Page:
The ability to sell to the rest of the world is vital to the economic success of the UK. It is also essential for organisations particularly as they get larger. The UK's biggest exported products are petroleum, cars and telecom equipment. It is not just products that are sold from the UK, but also services. Banking, shipping services, insurance and tourism are also big earners for UK businesses. International trade is therefore very important for the economic well being of the UK.
One of the main problems with trading within a global environment is uncertainty. Trading with organisations outside the UK raises a number of potential problems. For example organisations will want guarantees that they will be paid, they will want to know how quickly they will be paid, there may be concern that goods will get to customers on time, there may be concerns about the quality of goods and services. In a globally competitive environment there are simply more uncertainties. This is mainly because the organisation that is being traded with is thousands of miles away.
The UK government Is well aware of these doubts, but is keen to reduce such fears so that more organisations can trade internationally and therefore boost the wealth of the country. The Department of Trade and Industry helps organisations who want to trade and invest overseas. To do this they have to set up an organisation called UK trade and investment.
UK trade and investment help organisations to develop their export capabilities. They do this by providing a range of expert advice as well as data that can be relied upon. For example UK trade and investment companies have local international trade advisors who will work with organisations wanting to trade overseas. These advisors will help the exporter to understand some of the linguistic and cultural issues that arise from trading overseas and offer a range of tools that can be used to help those wanting to export. For example overseas staff look for business opportunities for UK businesses. They also liaise with the main international funding agencies and provide a host of information about new markets from specialists around the world.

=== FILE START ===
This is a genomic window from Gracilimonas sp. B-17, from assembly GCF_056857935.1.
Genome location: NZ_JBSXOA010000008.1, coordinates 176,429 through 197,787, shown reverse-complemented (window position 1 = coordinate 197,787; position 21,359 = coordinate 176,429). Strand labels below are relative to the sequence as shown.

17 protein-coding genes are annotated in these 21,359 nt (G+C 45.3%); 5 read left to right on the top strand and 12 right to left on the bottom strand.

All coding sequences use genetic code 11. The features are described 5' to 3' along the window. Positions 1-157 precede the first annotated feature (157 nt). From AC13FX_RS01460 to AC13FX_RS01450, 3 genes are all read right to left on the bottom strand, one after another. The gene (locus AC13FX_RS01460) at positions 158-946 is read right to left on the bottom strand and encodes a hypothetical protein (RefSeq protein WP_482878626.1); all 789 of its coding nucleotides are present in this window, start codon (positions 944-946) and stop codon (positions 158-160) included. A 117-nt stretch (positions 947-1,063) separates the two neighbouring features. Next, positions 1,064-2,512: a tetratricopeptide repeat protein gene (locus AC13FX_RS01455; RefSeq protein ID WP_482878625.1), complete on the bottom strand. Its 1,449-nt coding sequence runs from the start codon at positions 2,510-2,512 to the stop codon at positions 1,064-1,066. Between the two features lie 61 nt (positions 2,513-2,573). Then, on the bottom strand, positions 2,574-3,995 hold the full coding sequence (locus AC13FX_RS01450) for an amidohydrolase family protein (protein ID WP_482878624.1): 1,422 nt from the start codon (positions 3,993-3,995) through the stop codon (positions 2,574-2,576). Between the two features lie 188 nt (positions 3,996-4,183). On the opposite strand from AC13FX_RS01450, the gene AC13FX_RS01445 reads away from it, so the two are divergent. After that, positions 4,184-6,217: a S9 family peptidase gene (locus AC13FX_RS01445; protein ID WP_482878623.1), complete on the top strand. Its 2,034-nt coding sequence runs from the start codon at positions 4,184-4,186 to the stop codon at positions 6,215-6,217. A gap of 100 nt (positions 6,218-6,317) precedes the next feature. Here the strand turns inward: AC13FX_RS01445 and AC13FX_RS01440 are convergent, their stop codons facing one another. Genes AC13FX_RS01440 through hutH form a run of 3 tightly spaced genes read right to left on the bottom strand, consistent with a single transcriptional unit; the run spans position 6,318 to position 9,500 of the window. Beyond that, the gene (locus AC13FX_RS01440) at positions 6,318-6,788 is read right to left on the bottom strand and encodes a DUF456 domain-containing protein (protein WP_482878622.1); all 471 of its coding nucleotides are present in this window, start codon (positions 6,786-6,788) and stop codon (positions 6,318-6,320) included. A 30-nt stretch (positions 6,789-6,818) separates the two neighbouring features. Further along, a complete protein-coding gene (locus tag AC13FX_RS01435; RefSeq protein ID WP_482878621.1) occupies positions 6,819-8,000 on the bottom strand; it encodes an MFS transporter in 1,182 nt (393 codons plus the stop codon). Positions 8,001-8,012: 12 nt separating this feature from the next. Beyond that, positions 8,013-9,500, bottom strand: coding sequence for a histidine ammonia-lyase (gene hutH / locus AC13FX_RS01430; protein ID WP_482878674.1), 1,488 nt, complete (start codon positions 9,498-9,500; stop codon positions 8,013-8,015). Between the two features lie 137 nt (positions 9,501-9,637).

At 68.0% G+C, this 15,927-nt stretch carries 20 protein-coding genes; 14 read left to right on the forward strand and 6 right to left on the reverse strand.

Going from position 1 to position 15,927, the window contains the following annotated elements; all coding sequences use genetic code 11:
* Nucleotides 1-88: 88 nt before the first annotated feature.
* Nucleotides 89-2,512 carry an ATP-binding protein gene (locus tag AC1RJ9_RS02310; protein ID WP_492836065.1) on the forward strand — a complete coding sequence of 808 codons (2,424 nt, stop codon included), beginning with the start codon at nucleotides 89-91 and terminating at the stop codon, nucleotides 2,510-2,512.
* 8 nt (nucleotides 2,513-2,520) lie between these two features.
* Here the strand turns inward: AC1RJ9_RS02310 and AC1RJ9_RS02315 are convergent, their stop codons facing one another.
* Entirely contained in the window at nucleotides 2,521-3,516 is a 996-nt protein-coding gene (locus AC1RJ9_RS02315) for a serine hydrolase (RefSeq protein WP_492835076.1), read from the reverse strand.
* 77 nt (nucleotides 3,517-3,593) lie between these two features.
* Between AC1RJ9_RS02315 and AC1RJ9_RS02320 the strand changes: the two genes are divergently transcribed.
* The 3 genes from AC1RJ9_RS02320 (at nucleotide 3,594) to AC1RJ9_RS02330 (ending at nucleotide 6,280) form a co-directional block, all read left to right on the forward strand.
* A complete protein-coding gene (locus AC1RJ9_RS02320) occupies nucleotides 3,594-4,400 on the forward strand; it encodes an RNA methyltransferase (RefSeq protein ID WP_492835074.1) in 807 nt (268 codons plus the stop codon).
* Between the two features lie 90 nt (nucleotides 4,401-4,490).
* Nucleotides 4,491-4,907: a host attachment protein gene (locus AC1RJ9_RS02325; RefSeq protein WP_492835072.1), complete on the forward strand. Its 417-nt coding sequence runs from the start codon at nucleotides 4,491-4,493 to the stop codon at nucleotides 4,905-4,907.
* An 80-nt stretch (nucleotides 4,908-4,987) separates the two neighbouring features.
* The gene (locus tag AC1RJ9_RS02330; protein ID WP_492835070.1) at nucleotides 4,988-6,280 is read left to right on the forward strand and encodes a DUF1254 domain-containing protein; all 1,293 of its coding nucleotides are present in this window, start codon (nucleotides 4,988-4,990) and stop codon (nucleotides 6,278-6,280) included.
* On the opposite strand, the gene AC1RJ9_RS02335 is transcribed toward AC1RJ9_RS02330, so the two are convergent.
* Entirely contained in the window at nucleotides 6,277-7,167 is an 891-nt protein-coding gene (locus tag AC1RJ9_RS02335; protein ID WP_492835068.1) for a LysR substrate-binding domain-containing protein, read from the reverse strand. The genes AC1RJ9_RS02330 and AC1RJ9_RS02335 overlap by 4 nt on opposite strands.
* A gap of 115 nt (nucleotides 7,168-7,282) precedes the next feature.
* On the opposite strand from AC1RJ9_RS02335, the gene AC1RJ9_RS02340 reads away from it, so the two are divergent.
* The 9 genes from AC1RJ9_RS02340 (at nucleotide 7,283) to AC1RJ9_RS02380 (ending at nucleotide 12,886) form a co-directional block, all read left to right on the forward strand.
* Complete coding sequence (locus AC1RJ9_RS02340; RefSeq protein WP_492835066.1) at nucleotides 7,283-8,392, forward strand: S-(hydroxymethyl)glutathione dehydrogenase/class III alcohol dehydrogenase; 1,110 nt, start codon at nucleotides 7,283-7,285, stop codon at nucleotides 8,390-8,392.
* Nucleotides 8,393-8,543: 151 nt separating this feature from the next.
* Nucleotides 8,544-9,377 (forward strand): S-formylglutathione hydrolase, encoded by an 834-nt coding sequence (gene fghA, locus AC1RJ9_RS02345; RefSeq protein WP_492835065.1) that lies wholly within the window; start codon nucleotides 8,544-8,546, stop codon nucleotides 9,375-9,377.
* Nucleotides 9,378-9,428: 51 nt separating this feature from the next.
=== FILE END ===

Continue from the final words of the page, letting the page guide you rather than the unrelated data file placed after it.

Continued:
European Union The European Union is a political and economic community of twenty-seven member states with supernational and intergovernmental features, primarily located in Europe. It traces its origins to the European Economic Community formed in 1957 by the Treaty of Rome between six European countries. Since then the EU has grown in size through the accession of new member states and has increased its powers by the addition of new policy areas to its remit. In 1993, the Maastricht Treaty established the current legal framework.
The European Union currently has 27 independent sovereign countries which are collectively known as member states: Austria, Belgium, Bulgaria, Cyprus, the Czech Republic, Denmark, Estonia, Finland, France, Germany, Greece, Hungary, Ireland, Italy, Latvia, Lithuania, Luxembourg, Malta, the Netherlands, Poland, Portugal, Romania, Slovakia, Slovenia, Spain, Sweden, and the United Kingdom. There are currently three official candidate countries, Croatia, the Former Yugoslavian Republic of Macedonia and Turkey. In addition the western Balkan countries of Albania, Bosnia and Herzegovina, Montenegro and Serbia are officially recognised as potential candidates.
There are a number of key events and features of the European Union: The single European act. The aim of the single European act was to kick start the flagging progress towards integration by setting and working towards a deadline for the completion of the single European market in 1992. It was also an exercise in tidying up loose ends. It was signed in 1986 by all the member countries and included provisions for some institutional changes, some additional policies and a treaty for European political co-operation. The object of a single market was to remove as many barriers to trade as possible.